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INREV: SFDR should focus more on the necessary transition of real estate

SFDR is an important regulation that helps drive change in real estate, but it should be more tailored to the real estate asset class. ESG-proof real estate needs the support of regulation, but now SFDR risks discouraging investment in the transition of existing buildings and even promoting investors to divest from less sustainable older buildings and focus more on new construction.

Real estate may not be the most noticeable part of the financial market, with only a 3% share, but it has enormous potential to accelerate the decarbonization of the economy and society. This is because real estate is responsible for two-fifths of greenhouse gas emissions. The Sustainable Finance Disclosure Regulation (SFDR) offers an important opportunity to make a change, as stated in INREV's paper "Falling through the cracks: SFDR's impact on real estate investment". INREV is the umbrella organization for non-listed real estate funds in Europe.

Most real estate products with an impact or sustainable investment strategy have now been designated by investors as Article 8 of the SFDR, along with products with less ambitious ESG goals. Although investors prefer 'deep green' Article 9 funds, fund and asset managers are hesitant to do so: Article 9 funds require the entity to report on so-called Level 2 mandatory technical standards. This creates a problem for products that have highly sustainability-focused strategies, including core objectives such as "from outdated to green strategies", and for legacy real estate products that have ESG goals.

Institutional investors and investment managers who already support the Paris agreement need regulatory support to bring about changes in the real estate market. The main goal of SFDR is to redirect capital towards more sustainable investments and help investors in their decisions by improving transparency and introducing common standards. It has a broad scope and covers all financial asset classes, but the lack of distinction between static and more dynamic asset classes is a weakness when it comes to real estate.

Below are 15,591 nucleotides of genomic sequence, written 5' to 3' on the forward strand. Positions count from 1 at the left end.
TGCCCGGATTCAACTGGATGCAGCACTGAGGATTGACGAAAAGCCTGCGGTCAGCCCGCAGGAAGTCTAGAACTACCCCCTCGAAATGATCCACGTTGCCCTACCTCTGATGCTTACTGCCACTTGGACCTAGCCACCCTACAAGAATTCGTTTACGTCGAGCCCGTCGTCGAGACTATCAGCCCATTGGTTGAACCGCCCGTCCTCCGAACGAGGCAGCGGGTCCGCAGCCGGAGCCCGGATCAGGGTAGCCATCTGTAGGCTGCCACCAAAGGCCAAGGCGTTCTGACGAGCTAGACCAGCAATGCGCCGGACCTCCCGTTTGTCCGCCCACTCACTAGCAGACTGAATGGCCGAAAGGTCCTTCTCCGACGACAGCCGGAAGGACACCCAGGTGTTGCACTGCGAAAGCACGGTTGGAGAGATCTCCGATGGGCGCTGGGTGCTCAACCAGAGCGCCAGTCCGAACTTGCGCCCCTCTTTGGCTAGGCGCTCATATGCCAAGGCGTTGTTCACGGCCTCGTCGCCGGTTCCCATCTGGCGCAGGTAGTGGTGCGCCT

Translating SFDR into the real estate market is challenging because real estate investments require a medium to long-term investment horizon. For example, sustainable real estate investments require transition strategies that involve the purchase of inefficient real estate and then transforming it through investment management and real estate investment. Efficient use of resources and ensuring a net positive social value generation are crucial in managing these investments.

Currently, SFDR focuses on a snapshot of the operational sustainability of the underlying assets, rather than the transition of those assets. This means that SFDR does not encourage investment in this necessary transition and may even lead to investors divesting from existing, inefficient assets. This is reinforced by the fact that SFDR ignores the embedded carbon of construction, which represents 11% of total EU emissions.

While mandatory disclosure is necessary, according to INREV, the current categories are designed for static investments and do not lead to more transparency in investment decisions. Periodic disclosures, while not intended, are likely to be useful in tracking the strategic goals of investment products relative to investment milestones within long-term business plans. Any adjustments aimed at adapting SFDR to the private market and real estate in particular may have the potential to strengthen its power and accelerate the pace of carbon reduction.

Click here for the INREV report on SFDR.